3. Long Irons Might Launch Too Low & Not Travel Far Enough

This is partially why One Length Iron Sets often don’t include a 4 iron. The shorter shaft decreases swing speed in the longer clubs. This can make it more difficult to launch the ball high and generate the optimum level of backspin with longer clubs. Lower launch + less backspin = less distance.  This is the biggest weakness of One Length Irons. 

On this point, it’s worth mentioning Cobra have released a Utility 4 iron which can help compensate this issue with the 4 iron specifically. The Cobra Utility One Length 4 iron has an optimized center of gravity to help launch the ball higher than a traditional 4 iron. This helps to compensate for the shorter shaft length. 

Lastly, you are most likely to see this issue when comparing the distance of your 5 iron and 6 iron. With variable length irons, the distance gap between 5 and 6 iron should be about 10-15 yards. With one length irons, the distance gap between 5 and 6 iron will likely drop to 6-8 yards. 

What if you're still on the fence?

If you want to experiment with the One Length concept without going all in, my recommendation would be to buy a One Length 56 degree wedge and start experimenting on the range and short game practice facility of your club. If you can wrap your head around hitting a slightly longer sand wedge, you should find it very easy to convert to One Length Irons. 

Also, if you find it too difficult to adjust, selling a good quality second hand one length wedge shouldn’t be that difficult. This is the most cost effective way to trial the One Length concept, without a club fitter salivating all over your credit card during a fitting.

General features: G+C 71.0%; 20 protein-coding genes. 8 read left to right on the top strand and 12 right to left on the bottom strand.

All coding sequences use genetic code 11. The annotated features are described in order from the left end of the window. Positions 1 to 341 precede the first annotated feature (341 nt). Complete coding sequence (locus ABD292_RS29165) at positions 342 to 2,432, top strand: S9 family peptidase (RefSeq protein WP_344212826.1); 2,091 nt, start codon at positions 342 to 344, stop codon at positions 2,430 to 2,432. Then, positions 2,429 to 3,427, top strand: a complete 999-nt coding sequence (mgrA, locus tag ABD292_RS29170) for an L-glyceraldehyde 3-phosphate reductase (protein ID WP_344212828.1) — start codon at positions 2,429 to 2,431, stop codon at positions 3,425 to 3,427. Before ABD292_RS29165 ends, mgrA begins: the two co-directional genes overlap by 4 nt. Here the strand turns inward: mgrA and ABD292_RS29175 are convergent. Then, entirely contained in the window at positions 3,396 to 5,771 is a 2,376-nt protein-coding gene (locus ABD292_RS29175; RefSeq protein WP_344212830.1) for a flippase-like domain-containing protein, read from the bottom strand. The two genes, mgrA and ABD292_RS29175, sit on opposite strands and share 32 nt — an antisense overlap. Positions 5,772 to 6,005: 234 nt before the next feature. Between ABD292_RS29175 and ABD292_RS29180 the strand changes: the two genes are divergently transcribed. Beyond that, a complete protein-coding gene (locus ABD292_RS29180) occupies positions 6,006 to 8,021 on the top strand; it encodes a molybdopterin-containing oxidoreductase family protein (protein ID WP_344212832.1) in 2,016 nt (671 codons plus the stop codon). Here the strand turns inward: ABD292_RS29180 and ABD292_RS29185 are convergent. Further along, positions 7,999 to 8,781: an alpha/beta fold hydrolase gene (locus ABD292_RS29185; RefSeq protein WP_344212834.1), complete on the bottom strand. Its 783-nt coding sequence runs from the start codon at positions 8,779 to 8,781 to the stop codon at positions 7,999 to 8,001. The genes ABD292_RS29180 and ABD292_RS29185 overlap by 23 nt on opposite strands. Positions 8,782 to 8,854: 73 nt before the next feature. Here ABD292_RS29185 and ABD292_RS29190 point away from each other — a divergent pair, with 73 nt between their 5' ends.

Alternatively you can try GlobalGolf’s UTry program. With this program, you are effectively renting the clubs before deciding if you should buy them. In the case of one length irons, this is probably the safest way to give it a fair go, without any major financial risks. 

Should you just stick to variable length irons?

Despite all the benefits that you can potentially unlock with one length irons, there are still a bunch of reasons to stick to variable length irons, namely: 

  • You don’t have to readjust any aspect of your game
  • The distance gaps between your clubs will be more consistent
  • You should hit variable length long irons further than one length long iron equivalents
  • You might find that wedges are more comfortable with shorter shafts
  • There are far more companies to choose from, including Ping, Taylormade, Titleist & Callway

Final Thoughts

In the end, it comes down to this. 

1) Are you willing to sacrifice distance in your lower lofted irons in order to gain consistency and accuracy improvements across your full set of irons?

If you are okay with the slight distance loss in the lower lofted irons, you could definitely be a candidate for one length irons. Despite this slight drop with your 4,5 and 6 iron, you may find that you hit significantly more greens in regulation overall. To me, that seems like a very reasonable trade-off. 

2) Can you wrap your head around playing wedges with longer shafts?

You might be surprised to find out how many people see big improvements in their short game after switching to One Length wedges. These comments from users on Cobragolf describe the improvement better than I can. 

Testimonial 1

I am a convert. One length irons and wedges have improved my handicap significantly (originally 14, now 8). The wedges have been the greatest improvement, bladed and topped shots have reduced significantly after a short (one to two rounds, or one range session) transition period. If you traditionally have difficulty with your wedges (especially if you blade or top your shots), don’t let one or two fat shots with these new wedges discourage you, this little step back will be overcome and you’ll show long term improvement.”

Testimonial 2

I already play the one length irons and was having trouble with my wedges so I decided to go with the cobra one-length wedges (56 and 60 degree) and I am extremely happy! I thought it would take a while to get used to but two rounds later I am hitting them better than I’ve ever hit my other wedges. Great products and the free speaker was nice also! 🙂